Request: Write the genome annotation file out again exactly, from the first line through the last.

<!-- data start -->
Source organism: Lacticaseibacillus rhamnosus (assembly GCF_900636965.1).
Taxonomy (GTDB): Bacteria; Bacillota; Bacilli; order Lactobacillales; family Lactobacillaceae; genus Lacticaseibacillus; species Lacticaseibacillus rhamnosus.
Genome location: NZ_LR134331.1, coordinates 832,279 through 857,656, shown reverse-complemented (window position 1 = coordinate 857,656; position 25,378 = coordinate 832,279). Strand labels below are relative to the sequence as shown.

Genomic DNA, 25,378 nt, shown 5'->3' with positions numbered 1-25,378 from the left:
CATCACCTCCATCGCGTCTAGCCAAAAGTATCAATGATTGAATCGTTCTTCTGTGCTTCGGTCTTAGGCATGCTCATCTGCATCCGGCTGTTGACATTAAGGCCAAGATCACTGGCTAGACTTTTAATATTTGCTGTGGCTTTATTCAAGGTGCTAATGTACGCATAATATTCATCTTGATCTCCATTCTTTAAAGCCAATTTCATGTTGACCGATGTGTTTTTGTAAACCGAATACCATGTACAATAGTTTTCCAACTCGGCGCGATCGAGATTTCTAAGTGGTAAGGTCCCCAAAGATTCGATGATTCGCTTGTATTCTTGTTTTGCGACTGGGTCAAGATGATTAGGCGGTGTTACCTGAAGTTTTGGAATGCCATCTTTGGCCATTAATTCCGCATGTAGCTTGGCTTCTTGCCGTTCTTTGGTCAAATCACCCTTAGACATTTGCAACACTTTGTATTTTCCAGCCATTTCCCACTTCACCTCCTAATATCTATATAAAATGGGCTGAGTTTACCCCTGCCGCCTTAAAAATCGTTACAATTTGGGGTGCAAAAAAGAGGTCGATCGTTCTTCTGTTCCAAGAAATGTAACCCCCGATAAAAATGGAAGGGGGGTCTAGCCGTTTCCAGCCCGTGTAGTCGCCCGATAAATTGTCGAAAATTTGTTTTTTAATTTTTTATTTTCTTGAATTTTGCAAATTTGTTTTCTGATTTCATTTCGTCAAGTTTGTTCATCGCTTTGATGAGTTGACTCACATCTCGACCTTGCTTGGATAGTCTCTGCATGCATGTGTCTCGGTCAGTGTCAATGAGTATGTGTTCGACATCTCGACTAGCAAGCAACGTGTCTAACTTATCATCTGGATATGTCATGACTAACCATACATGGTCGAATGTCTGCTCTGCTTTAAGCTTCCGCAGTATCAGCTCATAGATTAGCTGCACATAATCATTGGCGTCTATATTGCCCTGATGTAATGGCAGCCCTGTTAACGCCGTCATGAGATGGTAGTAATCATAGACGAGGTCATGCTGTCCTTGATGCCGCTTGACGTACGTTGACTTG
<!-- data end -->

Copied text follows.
Source organism: Lacticaseibacillus rhamnosus (assembly GCF_900636965.1).
Taxonomy (GTDB): Bacteria; Bacillota; Bacilli; order Lactobacillales; family Lactobacillaceae; genus Lacticaseibacillus; species Lacticaseibacillus rhamnosus.
Genome location: NZ_LR134331.1, coordinates 832,279 through 857,656, shown reverse-complemented (window position 1 = coordinate 857,656; position 25,378 = coordinate 832,279). Strand labels below are relative to the sequence as shown.

Genomic DNA, 25,378 nt, shown 5'->3' with positions numbered 1-25,378 from the left:
CATCACCTCCATCGCGTCTAGCCAAAAGTATCAATGATTGAATCGTTCTTCTGTGCTTCGGTCTTAGGCATGCTCATCTGCATCCGGCTGTTGACATTAAGGCCAAGATCACTGGCTAGACTTTTAATATTTGCTGTGGCTTTATTCAAGGTGCTAATGTACGCATAATATTCATCTTGATCTCCATTCTTTAAAGCCAATTTCATGTTGACCGATGTGTTTTTGTAAACCGAATACCATGTACAATAGTTTTCCAACTCGGCGCGATCGAGATTTCTAAGTGGTAAGGTCCCCAAAGATTCGATGATTCGCTTGTATTCTTGTTTTGCGACTGGGTCAAGATGATTAGGCGGTGTTACCTGAAGTTTTGGAATGCCATCTTTGGCCATTAATTCCGCATGTAGCTTGGCTTCTTGCCGTTCTTTGGTCAAATCACCCTTAGACATTTGCAACACTTTGTATTTTCCAGCCATTTCCCACTTCACCTCCTAATATCTATATAAAATGGGCTGAGTTTACCCCTGCCGCCTTAAAAATCGTTACAATTTGGGGTGCAAAAAAGAGGTCGATCGTTCTTCTGTTCCAAGAAATGTAACCCCCGATAAAAATGGAAGGGGGGTCTAGCCGTTTCCAGCCCGTGTAGTCGCCCGATAAATTGTCGAAAATTTGTTTTTTAATTTTTTATTTTCTTGAATTTTGCAAATTTGTTTTCTGATTTCATTTCGTCAAGTTTGTTCATCGCTTTGATGAGTTGACTCACATCTCGACCTTGCTTGGATAGTCTCTGCATGCATGTGTCTCGGTCAGTGTCAATGAGTATGTGTTCGACATCTCGACTAGCAAGCAACGTGTCTAACTTATCATCTGGATATGTCATGACTAACCATACATGGTCGAATGTCTGCTCTGCTTTAAGCTTCCGCAGTATCAGCTCATAGATTAGCTGCACATAATCATTGGCGTCTATATTGCCCTGATGTAATGGCAGCCCTGTTAACGCCGTCATGAGATGGTAGTAATCATAGACGAGGTCATGCTGTCCTTGATGCCGCTTGACGTACGTTGACTTG